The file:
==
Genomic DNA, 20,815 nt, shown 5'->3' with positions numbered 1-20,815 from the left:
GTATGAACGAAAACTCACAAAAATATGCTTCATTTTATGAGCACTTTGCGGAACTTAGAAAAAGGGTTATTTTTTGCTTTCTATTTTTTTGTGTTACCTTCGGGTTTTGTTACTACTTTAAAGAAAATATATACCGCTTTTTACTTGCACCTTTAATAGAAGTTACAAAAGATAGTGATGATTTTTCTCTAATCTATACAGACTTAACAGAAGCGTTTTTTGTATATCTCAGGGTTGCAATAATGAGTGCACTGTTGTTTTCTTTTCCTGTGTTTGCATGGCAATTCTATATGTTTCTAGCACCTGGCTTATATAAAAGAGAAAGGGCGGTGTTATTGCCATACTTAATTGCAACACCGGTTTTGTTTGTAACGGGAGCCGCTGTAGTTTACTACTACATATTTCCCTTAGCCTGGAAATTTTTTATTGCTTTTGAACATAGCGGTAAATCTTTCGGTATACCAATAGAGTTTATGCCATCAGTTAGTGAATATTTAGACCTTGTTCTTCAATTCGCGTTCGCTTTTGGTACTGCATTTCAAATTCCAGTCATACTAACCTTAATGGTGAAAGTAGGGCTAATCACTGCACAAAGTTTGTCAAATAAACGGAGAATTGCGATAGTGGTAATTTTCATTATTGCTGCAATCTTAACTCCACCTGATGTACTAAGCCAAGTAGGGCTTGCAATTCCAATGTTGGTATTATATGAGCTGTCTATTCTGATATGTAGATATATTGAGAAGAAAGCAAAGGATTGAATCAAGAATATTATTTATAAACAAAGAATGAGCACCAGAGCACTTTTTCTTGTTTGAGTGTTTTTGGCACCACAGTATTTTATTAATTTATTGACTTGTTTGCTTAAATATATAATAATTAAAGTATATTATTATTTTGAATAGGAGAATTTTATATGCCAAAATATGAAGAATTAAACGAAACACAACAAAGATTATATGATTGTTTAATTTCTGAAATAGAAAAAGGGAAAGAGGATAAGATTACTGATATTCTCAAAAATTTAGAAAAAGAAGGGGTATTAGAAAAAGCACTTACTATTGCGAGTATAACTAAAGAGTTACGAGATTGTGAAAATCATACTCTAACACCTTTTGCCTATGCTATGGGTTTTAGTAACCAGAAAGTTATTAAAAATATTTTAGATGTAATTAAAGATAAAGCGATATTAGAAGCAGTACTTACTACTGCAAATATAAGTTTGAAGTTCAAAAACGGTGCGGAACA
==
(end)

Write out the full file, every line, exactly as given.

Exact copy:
Genomic DNA, 20,815 nt, shown 5'->3' with positions numbered 1-20,815 from the left:
GTATGAACGAAAACTCACAAAAATATGCTTCATTTTATGAGCACTTTGCGGAACTTAGAAAAAGGGTTATTTTTTGCTTTCTATTTTTTTGTGTTACCTTCGGGTTTTGTTACTACTTTAAAGAAAATATATACCGCTTTTTACTTGCACCTTTAATAGAAGTTACAAAAGATAGTGATGATTTTTCTCTAATCTATACAGACTTAACAGAAGCGTTTTTTGTATATCTCAGGGTTGCAATAATGAGTGCACTGTTGTTTTCTTTTCCTGTGTTTGCATGGCAATTCTATATGTTTCTAGCACCTGGCTTATATAAAAGAGAAAGGGCGGTGTTATTGCCATACTTAATTGCAACACCGGTTTTGTTTGTAACGGGAGCCGCTGTAGTTTACTACTACATATTTCCCTTAGCCTGGAAATTTTTTATTGCTTTTGAACATAGCGGTAAATCTTTCGGTATACCAATAGAGTTTATGCCATCAGTTAGTGAATATTTAGACCTTGTTCTTCAATTCGCGTTCGCTTTTGGTACTGCATTTCAAATTCCAGTCATACTAACCTTAATGGTGAAAGTAGGGCTAATCACTGCACAAAGTTTGTCAAATAAACGGAGAATTGCGATAGTGGTAATTTTCATTATTGCTGCAATCTTAACTCCACCTGATGTACTAAGCCAAGTAGGGCTTGCAATTCCAATGTTGGTATTATATGAGCTGTCTATTCTGATATGTAGATATATTGAGAAGAAAGCAAAGGATTGAATCAAGAATATTATTTATAAACAAAGAATGAGCACCAGAGCACTTTTTCTTGTTTGAGTGTTTTTGGCACCACAGTATTTTATTAATTTATTGACTTGTTTGCTTAAATATATAATAATTAAAGTATATTATTATTTTGAATAGGAGAATTTTATATGCCAAAATATGAAGAATTAAACGAAACACAACAAAGATTATATGATTGTTTAATTTCTGAAATAGAAAAAGGGAAAGAGGATAAGATTACTGATATTCTCAAAAATTTAGAAAAAGAAGGGGTATTAGAAAAAGCACTTACTATTGCGAGTATAACTAAAGAGTTACGAGATTGTGAAAATCATACTCTAACACCTTTTGCCTATGCTATGGGTTTTAGTAACCAGAAAGTTATTAAAAATATTTTAGATGTAATTAAAGATAAAGCGATATTAGAAGCAGTACTTACTACTGCAAATATAAGTTTGAAGTTCAAAAACGGTGCGGAACA